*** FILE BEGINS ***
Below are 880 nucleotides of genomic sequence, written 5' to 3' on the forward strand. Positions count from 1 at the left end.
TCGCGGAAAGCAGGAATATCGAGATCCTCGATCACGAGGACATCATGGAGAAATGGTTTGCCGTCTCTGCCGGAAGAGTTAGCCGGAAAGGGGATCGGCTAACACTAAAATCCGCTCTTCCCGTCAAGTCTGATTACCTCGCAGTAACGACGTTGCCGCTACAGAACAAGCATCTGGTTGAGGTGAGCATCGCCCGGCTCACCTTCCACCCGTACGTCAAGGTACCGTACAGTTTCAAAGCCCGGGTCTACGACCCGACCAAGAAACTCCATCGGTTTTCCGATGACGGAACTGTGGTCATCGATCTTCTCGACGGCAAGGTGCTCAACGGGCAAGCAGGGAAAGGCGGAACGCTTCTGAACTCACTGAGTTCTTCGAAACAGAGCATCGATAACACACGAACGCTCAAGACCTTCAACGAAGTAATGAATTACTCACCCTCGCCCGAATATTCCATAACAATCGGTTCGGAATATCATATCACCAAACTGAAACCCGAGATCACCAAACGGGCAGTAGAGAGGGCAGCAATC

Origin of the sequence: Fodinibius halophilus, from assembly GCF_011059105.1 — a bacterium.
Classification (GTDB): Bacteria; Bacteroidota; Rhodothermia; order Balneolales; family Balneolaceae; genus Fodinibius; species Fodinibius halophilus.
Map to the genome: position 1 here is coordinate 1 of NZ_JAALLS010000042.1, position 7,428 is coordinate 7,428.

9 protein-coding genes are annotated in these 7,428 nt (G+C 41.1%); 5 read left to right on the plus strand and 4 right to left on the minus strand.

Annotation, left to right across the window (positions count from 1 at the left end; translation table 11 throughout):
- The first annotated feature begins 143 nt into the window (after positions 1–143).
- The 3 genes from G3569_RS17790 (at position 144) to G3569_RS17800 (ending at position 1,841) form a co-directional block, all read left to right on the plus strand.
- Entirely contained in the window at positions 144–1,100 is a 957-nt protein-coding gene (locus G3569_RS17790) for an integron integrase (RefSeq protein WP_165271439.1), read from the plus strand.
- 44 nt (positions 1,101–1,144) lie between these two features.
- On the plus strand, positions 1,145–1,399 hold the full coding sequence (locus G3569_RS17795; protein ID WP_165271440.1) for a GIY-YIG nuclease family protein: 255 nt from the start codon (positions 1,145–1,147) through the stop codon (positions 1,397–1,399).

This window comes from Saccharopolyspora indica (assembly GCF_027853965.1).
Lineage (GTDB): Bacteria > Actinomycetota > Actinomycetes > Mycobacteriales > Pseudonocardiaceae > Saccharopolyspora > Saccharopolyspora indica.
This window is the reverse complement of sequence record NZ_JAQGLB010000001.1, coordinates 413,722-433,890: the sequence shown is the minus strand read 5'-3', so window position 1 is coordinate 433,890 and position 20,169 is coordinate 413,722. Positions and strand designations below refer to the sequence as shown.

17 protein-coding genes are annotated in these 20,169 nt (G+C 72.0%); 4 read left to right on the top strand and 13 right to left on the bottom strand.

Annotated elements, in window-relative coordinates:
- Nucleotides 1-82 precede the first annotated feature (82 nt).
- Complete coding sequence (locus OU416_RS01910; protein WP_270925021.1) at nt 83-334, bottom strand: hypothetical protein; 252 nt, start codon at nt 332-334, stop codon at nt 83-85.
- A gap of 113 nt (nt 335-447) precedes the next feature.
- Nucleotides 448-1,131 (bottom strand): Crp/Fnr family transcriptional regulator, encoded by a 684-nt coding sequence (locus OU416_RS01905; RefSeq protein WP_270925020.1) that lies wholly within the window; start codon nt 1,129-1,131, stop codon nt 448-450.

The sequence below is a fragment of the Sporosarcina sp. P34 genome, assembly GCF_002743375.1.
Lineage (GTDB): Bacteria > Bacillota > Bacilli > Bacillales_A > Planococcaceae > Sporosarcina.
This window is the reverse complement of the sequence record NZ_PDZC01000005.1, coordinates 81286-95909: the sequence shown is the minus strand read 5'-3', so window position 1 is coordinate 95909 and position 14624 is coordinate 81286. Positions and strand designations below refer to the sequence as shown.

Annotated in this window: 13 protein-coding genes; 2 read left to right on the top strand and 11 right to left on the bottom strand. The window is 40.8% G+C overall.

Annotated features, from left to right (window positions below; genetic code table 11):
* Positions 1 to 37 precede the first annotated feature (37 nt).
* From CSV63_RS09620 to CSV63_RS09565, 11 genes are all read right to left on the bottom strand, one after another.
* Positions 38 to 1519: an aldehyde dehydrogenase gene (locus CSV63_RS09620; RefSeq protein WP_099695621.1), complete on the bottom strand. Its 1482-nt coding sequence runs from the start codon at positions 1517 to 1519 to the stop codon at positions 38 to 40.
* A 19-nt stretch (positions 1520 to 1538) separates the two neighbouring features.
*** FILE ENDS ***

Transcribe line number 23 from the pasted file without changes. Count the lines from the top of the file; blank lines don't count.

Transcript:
Lineage (GTDB): Bacteria > Bacillota > Bacilli > Bacillales_A > Planococcaceae > Sporosarcina.